On rounds with one of the admirable Anglican Chaplains, I met a prisoner who, high on the unpredictable drug Spice, had believed his arm was bendable and broke the bones in his own forearm. Another thought he had two grandchildren but as he was estranged from his family, had never met them. Many others were on their third or fourth term inside, unable to manage life outside the closely managed environment of the prison where most decisions are taken away and your life is monitored, controlled at every point. There’s no getting away from it: prison is a brutal and brutalising place. It demeans people, takes away their freedom, their decision-making powers, and so often their dignity. In a way, that is partly the point – it is not meant to be a holiday. Most prison staff, especially Chaplains, do a remarkable job at mitigating this, making the prison as humane as it can be, treating prisoners with care, respect and skill, making the most of the opportunities there are for rehabilitation, despite the chronic lack of resources, staff levels that are far too low, and buildings unsuited for the task.
In the last week of his life here, Jesus was imprisoned, most likely in a small, underground cell with no light, much like a segregation unit. He entered the darkest, most desolate place, though even worse – the only prospect of release was to a cruel, public, painful death. Yet by entering the lowest place, he did so to redeem it, to break its power. He ‘became a curse for us, so that God’s blessing might come to us’ (Gal. 3.13-14). He entered prison, so that whatever imprisons us might not overcome us. That prison cell, the place of Jesus’ confinement, became a place through which redemption and freedom comes to the human race.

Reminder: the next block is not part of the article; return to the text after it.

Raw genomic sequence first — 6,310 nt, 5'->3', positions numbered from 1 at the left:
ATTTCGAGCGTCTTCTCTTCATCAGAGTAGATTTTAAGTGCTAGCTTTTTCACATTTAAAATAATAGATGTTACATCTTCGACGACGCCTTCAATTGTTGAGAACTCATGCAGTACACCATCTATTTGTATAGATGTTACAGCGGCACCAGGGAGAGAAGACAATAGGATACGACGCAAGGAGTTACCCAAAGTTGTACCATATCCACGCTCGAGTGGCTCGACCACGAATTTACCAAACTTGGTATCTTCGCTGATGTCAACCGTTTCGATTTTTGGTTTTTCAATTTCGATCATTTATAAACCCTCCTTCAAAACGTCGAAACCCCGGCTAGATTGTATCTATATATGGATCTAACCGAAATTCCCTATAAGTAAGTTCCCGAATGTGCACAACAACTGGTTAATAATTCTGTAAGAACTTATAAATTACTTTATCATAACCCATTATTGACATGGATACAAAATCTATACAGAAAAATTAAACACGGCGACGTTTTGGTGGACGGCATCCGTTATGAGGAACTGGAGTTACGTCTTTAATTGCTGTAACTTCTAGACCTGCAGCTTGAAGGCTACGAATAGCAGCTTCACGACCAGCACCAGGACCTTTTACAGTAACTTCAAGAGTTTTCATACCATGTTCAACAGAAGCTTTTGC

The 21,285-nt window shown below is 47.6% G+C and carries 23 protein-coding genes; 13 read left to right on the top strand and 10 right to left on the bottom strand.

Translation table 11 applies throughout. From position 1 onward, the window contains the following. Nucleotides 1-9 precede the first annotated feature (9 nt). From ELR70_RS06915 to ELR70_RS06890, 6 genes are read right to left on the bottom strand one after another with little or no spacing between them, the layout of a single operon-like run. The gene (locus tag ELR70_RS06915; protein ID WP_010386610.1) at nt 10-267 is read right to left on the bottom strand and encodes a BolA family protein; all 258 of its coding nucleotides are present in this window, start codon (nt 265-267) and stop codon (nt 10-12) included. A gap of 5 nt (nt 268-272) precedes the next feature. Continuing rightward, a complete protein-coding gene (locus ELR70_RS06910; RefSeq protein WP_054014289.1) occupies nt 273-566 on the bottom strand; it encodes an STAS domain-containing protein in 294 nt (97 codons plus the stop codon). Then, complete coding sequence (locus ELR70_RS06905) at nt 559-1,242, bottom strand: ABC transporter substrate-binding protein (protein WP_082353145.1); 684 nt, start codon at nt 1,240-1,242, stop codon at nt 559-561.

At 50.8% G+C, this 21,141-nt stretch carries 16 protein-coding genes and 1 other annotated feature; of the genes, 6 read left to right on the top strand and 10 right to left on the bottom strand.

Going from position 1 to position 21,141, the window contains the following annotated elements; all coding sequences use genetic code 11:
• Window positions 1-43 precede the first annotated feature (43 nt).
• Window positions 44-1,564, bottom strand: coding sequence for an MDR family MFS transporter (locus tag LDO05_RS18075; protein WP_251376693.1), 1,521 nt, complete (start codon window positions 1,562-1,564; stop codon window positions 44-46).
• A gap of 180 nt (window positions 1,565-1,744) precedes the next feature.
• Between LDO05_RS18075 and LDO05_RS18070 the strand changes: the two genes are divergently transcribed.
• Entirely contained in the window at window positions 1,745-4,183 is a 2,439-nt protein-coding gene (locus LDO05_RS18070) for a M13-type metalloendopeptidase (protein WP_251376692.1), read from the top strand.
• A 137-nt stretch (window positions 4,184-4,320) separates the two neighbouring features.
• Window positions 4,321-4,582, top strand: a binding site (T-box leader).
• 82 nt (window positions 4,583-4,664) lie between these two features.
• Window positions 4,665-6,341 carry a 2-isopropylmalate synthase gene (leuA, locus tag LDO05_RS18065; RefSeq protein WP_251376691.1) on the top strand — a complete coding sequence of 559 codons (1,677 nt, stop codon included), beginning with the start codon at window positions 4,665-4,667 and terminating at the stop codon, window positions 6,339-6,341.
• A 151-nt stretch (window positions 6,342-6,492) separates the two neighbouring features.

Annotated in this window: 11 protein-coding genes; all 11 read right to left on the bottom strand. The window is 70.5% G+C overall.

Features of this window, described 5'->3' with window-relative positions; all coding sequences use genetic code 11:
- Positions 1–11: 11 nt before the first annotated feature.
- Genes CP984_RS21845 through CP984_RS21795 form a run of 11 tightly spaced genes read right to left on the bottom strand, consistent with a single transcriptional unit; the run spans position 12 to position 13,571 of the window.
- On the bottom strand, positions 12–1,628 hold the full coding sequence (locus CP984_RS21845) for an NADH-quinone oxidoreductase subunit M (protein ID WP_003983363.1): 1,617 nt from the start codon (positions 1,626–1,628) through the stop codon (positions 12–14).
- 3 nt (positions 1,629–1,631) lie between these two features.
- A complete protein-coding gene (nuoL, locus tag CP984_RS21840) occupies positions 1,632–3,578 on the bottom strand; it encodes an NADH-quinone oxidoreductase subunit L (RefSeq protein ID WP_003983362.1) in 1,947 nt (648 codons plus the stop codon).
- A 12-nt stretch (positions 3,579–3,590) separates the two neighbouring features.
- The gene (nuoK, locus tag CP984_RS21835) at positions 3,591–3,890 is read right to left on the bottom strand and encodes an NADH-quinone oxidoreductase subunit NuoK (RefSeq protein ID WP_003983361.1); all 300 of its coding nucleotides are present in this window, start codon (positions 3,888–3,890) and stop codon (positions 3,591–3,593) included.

Prison will always be harsh, uncomfortable, brutal. Yet part of that redemption must mean giving prison staff and Governors the resources to make them also places of redemption, rather than just keeping the lid on the vast amount of frustration and aggression so often to be found in our jails. Our society needs a new vision for prisons, not just as a place of punishment, or somewhere to dump the people we would rather not think about and need to be protected from, but a place where lives can be restored, a place where prisoners can be given education, faith and hope, the skills they need to reintegrate into society on their release, and the resources to turn their lives around, spiritually, personally and socially. Prison can be redeemed and redeeming.